Indeed, mistakes can be overcome even in short series like these, and proof comes from the four title contenders heading into the Las Vegas finale this weekend. The 250SX heat races become the 15-lap season-finale main events for each coast, and the points scenarios are shockingly similar on both sides. In the East, a GEICO Honda rider holds a five-point edge on a Red Bull KTM rider. In the West, it’s the exact opposite.
Crashes hurt Ken Roczen's cause in Salt Lake City.
Simon Cudby photo
Five points isn’t much, and the gaps could be closer by 8 p.m. on Saturday, when those race are complete. All four title contenders can point to a moment or two throughout the year that could have changed everything, but they also know the finale gives them one more shot to right all the wrongs.
On the West, such moments are as obvious as watching your DVR recording of last weekend’s race in Salt Lake City, with massive gaffs by contenders Ken Roczen (pulled off in heat race, bad gate pick in the LCQ, first turn crash, didn’t make the main) and Eli Tomac (went from second to as far back as eleventh in the main event, eventually finished a disappointing sixth). Tomac’s run two weeks ago in Seattle looks more critical now. He was leading but crashed back to second, opening the door for a Roczen win. That’s a six-point swing right there, so Tomac coulda shoulda woulda had a one-point lead heading into Vegas had he held on.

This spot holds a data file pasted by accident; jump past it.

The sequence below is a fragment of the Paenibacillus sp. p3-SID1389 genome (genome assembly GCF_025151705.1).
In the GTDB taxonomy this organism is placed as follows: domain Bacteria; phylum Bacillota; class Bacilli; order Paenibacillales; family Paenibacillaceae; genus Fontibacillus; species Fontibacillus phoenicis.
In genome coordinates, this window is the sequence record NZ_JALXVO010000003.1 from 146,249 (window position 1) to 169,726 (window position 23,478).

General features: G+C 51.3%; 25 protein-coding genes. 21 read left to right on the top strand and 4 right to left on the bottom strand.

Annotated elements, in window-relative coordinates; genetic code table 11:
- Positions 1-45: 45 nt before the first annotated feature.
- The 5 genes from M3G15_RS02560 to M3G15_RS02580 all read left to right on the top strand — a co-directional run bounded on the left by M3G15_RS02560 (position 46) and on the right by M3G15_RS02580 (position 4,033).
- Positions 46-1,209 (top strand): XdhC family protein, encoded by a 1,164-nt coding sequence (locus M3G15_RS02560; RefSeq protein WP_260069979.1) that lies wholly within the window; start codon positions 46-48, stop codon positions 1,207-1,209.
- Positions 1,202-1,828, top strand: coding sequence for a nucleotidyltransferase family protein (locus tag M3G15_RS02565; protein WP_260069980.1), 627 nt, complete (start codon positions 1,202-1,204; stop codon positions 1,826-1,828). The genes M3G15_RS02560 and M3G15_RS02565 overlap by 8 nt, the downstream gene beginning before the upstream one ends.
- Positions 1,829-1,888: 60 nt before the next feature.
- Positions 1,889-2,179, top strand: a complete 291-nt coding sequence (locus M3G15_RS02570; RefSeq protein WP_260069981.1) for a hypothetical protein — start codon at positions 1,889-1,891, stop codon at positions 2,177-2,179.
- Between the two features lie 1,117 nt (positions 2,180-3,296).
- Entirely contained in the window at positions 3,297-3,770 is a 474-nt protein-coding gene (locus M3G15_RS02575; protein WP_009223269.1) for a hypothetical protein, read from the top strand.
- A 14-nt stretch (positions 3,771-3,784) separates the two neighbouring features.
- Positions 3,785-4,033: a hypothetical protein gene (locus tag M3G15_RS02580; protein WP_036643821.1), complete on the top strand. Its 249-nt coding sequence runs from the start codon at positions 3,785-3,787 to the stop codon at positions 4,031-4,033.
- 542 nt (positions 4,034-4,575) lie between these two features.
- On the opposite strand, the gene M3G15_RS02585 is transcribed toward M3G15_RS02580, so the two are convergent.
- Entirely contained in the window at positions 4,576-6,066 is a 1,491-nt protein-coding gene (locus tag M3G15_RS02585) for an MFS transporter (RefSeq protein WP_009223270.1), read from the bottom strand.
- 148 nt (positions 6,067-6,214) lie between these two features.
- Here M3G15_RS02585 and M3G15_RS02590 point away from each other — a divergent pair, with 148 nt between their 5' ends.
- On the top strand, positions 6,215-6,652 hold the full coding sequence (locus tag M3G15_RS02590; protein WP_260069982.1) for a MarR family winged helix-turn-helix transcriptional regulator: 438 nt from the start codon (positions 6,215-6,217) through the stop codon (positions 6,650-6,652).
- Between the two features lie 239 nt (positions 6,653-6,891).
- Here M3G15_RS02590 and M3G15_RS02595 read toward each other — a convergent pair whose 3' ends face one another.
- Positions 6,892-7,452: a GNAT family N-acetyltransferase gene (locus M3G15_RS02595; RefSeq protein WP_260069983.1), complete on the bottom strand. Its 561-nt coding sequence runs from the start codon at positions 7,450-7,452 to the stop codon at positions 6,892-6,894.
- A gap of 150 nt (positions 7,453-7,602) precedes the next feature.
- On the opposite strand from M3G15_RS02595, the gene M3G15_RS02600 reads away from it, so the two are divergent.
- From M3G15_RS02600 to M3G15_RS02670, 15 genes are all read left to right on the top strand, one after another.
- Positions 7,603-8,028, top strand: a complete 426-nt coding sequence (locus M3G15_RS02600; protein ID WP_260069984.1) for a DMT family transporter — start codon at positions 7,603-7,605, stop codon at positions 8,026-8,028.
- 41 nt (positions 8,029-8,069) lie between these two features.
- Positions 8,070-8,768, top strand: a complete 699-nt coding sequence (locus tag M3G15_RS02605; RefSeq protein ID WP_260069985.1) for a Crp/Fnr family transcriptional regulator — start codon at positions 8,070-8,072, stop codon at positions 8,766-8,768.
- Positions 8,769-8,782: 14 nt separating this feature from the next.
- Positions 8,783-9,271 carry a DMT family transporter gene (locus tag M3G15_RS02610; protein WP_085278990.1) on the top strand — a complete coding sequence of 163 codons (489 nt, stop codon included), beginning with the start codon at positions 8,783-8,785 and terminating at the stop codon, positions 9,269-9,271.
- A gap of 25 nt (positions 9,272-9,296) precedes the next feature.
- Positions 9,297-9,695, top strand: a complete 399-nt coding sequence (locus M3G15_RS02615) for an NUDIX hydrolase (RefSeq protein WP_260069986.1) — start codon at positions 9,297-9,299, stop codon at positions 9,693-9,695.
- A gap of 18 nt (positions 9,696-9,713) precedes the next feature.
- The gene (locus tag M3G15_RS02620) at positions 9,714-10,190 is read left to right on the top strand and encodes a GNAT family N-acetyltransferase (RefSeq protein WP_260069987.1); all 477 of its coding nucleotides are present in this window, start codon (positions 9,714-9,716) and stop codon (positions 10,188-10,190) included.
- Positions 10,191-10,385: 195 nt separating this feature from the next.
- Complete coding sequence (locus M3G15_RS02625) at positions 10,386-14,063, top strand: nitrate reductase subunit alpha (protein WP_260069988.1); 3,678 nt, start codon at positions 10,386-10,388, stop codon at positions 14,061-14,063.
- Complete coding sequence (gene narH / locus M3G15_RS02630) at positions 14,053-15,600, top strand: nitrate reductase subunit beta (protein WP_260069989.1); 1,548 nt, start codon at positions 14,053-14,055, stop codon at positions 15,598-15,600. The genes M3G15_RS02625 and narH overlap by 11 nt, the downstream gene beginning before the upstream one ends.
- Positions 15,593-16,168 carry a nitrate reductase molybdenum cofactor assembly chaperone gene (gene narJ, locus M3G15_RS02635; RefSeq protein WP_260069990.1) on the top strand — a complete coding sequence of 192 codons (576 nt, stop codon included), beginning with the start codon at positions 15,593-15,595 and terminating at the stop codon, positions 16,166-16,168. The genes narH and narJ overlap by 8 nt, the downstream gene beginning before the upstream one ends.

On the East, Musquin has been in a points hole as soon as the first turn of the first race of the season, as a first-turn crash in Dallas relegated him to sixth for the night. He’d rally back with a three-race win streak, one third of it fueled by a last lap crash from Blake Wharton at Indy. Wharton had the win in hand when he threw it away, boosting Musquin from second to first, and Hahn from fourth to third. Had Wharton not crashed, Musquin would have gained four points on Hahn that night. Instead, he gained five.
Meanwhile, Eli Tomac just had an "off" night Saturday.
Simon Cudby photo
But supercross giveth and then taketh away. In Houston, Musquin backed out of a battle with Wharton early, and patiently waited to the halfway point to attack. As his attack began, he got sideways in the whoops, tagged a Tuff Block and went down. That was advantage Hahn, who went by Musquin for second and set after Wharton. But Hahn ran into his own troubles by having to roll the finish line jump a few times, which prevented him from getting Wharton and a win he really needed.
But it’s easy to say “What if” in racing. They key is who makes it happen next. Perhaps Musquin summed it up best after his win two weeks ago in Minneapolis. “If I had the win last week it would be only maybe one point or something. But, “if, if…” you can say that all the time, we can’t change anything. Like I said, I’ll try to win Vegas and we’ll see what’s going to happen for Wil Hahn.”